15 Mar 2018 3 min read



In a raging bull market there is always the temptation to buy the laggards in the hope of juicy returns from a 'catch-up' trade. Unfortunately, all too often you end up in a value trap instead: there’s a reason the stock has lagged and that reason often turns out to be annoyingly persistent. There’s no doubt that Mexico meets the laggard definition. But I would argue that there’s a strong case it could actually be a catch-up story.

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Our 'deep value' screening has been telling us to take a closer look at Mexican equities for some time. Until now, however, it has very much looked like a value trap to avoid.


"But the 90% premium has melted away to 9%, which is a good chunk below the historic average"

But the good news is that a lot of bad news could now be in the price. Mexican equities have one of the worst five-year 'Sharpe' ratios (a measure of performance relative to risk over a set period of time) of the near-200 equity investments we track. Valuation multiples back up the simple Sharpe ratio approach. It’s not that long ago that Mexico was everybody’s darling and its market was trading on a price-earnings (PE) ratio almost double that of the rest of the emerging market equity universe. But the 90% premium has melted away to 9%, which is a good chunk below the historic average.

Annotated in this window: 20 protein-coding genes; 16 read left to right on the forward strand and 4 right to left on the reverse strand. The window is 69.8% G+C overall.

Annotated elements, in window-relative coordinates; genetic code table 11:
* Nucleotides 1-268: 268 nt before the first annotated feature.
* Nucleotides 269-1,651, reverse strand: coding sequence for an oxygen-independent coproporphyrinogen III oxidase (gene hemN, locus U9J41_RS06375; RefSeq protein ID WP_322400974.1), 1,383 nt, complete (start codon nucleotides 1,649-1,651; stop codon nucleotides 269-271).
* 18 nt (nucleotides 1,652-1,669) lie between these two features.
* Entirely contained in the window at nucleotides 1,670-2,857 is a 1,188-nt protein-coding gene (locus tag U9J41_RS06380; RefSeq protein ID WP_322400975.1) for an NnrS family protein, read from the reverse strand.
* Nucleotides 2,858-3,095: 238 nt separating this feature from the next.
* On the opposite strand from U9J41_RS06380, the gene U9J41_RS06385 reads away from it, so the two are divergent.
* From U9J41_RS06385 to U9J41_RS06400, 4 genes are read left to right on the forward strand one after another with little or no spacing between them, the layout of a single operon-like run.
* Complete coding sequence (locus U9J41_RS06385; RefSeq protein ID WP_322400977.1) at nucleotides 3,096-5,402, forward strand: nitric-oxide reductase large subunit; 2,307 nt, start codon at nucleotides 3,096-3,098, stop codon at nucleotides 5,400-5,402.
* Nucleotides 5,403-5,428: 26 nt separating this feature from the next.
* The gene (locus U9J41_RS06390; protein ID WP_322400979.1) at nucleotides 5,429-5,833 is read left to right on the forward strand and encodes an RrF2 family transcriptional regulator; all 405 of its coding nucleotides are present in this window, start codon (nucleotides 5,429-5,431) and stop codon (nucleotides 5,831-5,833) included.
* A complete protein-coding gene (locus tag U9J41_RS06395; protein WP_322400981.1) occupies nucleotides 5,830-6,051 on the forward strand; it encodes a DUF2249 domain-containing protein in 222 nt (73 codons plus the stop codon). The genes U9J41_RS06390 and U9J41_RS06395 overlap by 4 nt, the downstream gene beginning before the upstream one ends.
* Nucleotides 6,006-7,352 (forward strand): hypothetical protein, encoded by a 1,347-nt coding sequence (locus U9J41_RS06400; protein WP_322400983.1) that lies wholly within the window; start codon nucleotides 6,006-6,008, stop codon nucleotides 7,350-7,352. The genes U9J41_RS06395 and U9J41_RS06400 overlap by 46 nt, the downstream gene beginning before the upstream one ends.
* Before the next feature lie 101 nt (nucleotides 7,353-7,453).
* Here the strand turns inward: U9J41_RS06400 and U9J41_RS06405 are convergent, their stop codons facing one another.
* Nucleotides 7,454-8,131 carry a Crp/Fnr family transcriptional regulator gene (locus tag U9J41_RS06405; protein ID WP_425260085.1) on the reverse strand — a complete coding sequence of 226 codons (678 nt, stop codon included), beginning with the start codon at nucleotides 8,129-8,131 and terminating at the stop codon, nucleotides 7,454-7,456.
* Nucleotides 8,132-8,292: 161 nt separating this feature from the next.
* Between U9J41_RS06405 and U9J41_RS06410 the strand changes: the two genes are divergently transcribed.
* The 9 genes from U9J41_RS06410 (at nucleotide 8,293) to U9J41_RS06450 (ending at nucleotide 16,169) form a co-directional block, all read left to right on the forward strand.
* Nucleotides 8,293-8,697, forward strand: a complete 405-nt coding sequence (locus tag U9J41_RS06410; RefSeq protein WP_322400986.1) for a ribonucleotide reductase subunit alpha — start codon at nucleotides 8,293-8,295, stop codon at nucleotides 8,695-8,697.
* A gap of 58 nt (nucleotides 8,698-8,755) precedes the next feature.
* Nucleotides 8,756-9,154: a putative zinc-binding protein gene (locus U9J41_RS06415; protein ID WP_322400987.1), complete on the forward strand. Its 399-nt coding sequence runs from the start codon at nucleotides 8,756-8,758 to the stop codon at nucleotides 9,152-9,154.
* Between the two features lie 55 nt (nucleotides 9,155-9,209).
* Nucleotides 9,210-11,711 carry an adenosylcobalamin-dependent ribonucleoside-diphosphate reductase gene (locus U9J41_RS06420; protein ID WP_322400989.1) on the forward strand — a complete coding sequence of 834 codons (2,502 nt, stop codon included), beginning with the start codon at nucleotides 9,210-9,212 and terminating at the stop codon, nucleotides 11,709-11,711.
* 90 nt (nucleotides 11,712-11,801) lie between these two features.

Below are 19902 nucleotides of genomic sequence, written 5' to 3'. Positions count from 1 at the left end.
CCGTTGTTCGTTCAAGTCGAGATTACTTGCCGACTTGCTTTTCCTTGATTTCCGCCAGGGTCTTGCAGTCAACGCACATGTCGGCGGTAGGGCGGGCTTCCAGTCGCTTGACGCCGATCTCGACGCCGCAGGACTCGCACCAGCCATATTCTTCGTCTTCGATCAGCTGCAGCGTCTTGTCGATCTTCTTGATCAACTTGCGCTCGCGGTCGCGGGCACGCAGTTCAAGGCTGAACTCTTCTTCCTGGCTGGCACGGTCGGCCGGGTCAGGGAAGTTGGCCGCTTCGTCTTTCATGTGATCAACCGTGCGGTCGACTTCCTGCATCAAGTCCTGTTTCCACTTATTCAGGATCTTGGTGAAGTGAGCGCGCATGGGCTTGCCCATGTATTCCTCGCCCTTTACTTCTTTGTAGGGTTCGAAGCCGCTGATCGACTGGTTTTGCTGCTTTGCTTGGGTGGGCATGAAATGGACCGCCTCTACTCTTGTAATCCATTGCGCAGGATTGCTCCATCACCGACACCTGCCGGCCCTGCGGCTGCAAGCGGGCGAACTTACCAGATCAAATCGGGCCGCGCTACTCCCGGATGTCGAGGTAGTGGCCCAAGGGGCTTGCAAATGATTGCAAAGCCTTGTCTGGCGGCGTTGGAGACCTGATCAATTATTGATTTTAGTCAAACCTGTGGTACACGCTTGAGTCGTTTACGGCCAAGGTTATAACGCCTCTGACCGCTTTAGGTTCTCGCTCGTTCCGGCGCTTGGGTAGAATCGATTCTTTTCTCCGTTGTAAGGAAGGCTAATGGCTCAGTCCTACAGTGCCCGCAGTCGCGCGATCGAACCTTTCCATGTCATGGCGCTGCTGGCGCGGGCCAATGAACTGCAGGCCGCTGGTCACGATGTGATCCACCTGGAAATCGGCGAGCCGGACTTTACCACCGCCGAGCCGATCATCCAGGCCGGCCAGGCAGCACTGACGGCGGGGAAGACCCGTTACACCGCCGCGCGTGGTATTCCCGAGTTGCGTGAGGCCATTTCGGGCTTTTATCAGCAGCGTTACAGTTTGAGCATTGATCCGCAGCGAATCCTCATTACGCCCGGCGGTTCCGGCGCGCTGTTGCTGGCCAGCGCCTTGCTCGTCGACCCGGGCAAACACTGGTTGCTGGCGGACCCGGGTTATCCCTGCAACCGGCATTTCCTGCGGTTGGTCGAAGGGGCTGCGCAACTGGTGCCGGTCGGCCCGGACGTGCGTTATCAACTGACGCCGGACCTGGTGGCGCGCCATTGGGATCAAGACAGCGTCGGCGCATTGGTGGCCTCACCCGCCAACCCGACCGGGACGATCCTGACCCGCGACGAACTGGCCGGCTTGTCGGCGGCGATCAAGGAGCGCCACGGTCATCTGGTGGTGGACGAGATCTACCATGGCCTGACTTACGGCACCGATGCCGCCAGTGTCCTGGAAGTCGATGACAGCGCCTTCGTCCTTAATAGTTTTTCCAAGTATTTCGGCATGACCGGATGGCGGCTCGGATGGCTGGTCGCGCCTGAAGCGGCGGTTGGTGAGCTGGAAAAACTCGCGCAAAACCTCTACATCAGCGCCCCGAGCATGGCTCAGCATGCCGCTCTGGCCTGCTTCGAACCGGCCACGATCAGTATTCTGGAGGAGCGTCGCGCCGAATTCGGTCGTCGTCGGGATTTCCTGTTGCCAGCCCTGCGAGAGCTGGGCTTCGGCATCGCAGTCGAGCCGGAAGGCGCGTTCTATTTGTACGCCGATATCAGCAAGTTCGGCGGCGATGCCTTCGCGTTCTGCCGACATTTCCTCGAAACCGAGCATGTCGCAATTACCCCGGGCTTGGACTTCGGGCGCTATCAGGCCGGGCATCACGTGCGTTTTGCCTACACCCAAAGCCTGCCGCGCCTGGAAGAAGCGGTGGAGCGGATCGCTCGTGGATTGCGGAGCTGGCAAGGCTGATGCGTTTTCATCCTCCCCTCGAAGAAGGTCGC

The de-rating has started to have some positive side-effects: a much reduced sensitivity to global risk-off periods. Mexican assets held up relatively well during the recent global correction, which is another indication that a lot of pessimism could already be priced in.


Attractive valuations are reassuring and the low sensitivity to the recent market sell-off is also an attractive characteristic. However, what kept Mexico on our watch list was that Erik’s conviction in the medium-term macroeconomic outlook never wavered and that the three headwinds that had hit Mexican asset prices looked temporary rather than structural: NAFTA negotiations, populist candidate Obrador's leading in election polls and cyclical weakness of the economy.


"When the risk on three temporary headwinds started to fade, the value trap started turning into a potential catch-up trade"


So when the risk on all three temporary headwinds started to fade, as Erik discussed in his blog, the value trap started turning into a potential catch-up trade. We accept that short-term risk on all three fronts remains, so view our current position as a first step in building Mexican exposure across asset classes.


I thought long and hard about something to match the Tequila Sunrise theme of Erik’s blog, but my favourite Mexican drink, Horchata, offers slightly less excitement apart from a Vampire Weekend song named after it. The conclusion is the same as in Erik’s blog, though: Look again at Mexico – there's more to it than great cocktails! Bottoms up!


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